While the Democrats always try to present themselves as the civil, cooperative party, there is some circumstantial evidence which proves at the very least, they are willing to cheat to steal an election. The Democrat Party will always be known as the party of Saul Alinsky. Hillary Clinton wrote her college thesis on Alinsky’s community organizing and changing the government by working within the system. Alinsky had some interesting things to say in Rules for Radicals on the issue of morality and, of means and ends. First, he believed that morality kept people from acting and doing what was necessary to affect change. A higher-level morality, according to Alinsky, was a willingness to corrupt yourself and sacrifice your own salvation, or your own principles for what the left considers the greater good. He said to believe “that corrupt means would corrupt the ends was to believe in the immaculate conception of ends and principles.” (Alinsky, p. 24) In other words, corrupting yourself in pursuit of collectivist goals is the moral standard in left wing politics. From this perspective, it is easy to understand their attempts to steal an election. They have no morals and are willing to cheat, lie and steal to win.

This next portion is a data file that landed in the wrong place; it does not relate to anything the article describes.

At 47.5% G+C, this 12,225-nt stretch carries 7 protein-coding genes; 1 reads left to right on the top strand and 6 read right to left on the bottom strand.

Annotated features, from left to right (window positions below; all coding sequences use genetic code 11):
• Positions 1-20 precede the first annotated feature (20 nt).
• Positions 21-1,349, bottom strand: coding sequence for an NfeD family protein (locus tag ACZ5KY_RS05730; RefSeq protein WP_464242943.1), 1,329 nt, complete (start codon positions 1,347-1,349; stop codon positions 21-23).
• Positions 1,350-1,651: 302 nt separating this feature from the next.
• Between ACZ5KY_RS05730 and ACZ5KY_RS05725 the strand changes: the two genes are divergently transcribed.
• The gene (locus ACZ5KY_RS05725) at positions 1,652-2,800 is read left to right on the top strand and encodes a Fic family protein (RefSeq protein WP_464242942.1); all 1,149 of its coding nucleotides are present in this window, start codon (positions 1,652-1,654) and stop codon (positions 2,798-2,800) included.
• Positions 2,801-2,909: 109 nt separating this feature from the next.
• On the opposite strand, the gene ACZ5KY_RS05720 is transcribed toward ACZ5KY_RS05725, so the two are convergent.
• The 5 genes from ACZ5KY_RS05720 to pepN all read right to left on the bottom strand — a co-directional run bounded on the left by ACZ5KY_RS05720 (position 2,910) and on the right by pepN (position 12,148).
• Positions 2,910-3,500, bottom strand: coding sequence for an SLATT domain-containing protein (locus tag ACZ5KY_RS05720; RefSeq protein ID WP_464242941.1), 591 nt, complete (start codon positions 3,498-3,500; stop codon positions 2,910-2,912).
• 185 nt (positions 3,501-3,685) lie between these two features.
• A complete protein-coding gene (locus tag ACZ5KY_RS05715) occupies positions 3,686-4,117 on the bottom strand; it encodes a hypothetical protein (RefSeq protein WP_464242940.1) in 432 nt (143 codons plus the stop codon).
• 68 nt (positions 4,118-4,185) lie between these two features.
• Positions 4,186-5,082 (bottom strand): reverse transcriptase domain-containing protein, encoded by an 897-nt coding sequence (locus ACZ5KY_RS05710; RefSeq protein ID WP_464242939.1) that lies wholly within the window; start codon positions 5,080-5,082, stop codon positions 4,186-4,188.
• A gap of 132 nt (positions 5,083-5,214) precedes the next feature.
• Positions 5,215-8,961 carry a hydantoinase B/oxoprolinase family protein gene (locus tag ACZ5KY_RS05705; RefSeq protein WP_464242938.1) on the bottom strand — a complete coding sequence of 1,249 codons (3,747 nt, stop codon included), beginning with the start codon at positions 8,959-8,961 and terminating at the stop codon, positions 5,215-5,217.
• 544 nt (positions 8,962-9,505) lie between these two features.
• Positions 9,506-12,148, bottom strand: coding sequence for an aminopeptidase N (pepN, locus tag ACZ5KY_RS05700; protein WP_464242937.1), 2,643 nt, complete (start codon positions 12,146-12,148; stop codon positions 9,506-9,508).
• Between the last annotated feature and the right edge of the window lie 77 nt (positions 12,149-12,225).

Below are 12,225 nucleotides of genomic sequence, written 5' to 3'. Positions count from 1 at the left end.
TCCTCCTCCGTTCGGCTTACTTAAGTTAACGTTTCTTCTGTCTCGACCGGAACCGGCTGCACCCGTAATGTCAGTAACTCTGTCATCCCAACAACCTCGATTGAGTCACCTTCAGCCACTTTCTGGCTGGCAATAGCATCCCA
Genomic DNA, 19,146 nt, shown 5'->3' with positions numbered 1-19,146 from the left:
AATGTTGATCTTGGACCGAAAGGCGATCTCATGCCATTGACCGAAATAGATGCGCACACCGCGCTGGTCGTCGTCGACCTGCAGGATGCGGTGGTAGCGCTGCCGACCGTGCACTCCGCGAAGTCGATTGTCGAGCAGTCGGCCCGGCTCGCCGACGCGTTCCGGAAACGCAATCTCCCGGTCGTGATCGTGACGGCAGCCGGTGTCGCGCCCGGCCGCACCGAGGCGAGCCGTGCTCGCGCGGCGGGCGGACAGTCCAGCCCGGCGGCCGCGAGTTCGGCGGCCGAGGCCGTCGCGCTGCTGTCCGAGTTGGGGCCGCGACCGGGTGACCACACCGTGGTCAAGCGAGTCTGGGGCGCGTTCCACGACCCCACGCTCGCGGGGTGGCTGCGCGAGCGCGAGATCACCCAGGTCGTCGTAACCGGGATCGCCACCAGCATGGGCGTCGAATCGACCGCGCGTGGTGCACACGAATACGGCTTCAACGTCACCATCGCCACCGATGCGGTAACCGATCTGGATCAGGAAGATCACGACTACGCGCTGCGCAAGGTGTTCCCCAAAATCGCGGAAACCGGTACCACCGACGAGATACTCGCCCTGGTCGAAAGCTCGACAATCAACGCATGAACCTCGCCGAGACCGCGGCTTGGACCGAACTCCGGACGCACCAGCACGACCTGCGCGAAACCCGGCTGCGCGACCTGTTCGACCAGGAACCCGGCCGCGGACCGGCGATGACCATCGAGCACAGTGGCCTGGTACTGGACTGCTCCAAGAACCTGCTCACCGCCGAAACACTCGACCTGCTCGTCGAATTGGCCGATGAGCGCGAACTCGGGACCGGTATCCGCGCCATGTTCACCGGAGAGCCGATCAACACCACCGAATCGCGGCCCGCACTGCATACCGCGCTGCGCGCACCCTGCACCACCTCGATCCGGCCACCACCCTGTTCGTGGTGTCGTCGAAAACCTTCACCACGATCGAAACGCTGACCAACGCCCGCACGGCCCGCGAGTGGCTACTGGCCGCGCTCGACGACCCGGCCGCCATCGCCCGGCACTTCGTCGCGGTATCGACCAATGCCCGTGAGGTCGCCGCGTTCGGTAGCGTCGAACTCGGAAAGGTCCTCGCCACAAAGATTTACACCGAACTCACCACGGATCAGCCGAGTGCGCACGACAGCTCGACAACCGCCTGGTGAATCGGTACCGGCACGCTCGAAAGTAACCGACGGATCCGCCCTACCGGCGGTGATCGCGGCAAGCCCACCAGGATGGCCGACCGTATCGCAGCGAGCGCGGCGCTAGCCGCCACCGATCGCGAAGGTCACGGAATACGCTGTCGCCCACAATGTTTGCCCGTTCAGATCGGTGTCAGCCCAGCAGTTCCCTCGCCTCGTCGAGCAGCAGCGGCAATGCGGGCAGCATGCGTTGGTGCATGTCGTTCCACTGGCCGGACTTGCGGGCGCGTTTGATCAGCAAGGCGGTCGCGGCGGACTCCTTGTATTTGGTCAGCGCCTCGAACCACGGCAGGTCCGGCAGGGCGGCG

Ironically, this is admitted by leftwing academics in a place they surely believed would not be seen by the average conservative reader. The book Crisis in Civility: Political Discourse and its Discontents is a literal window into the world of left-wing hypocrisy. All throughout the book the argument is made that the Democrats are the more civil of the two party’s while at the same time, vagrantly breaking their own self defined rules of the word. On page 170, John Gastil, a Political Science professor at The University of Pennsylvania, writes that winning every election from this day forward may require the use of uncivil actions such as shutting out and shutting down political opponents. He says, “civility can wait for a better day, when democracy’s institutions have been secured and normal political life can resume.” (Gastil, p. 170) This proves nothing as far as actual voter fraud is concerned, but it does show the general attitude of the left aligns with the Alinsky morality mentioned above. They are willing to commit voter fraud because they are convinced their worldview is superior, and if corrupting themselves will bring about change, then so be it.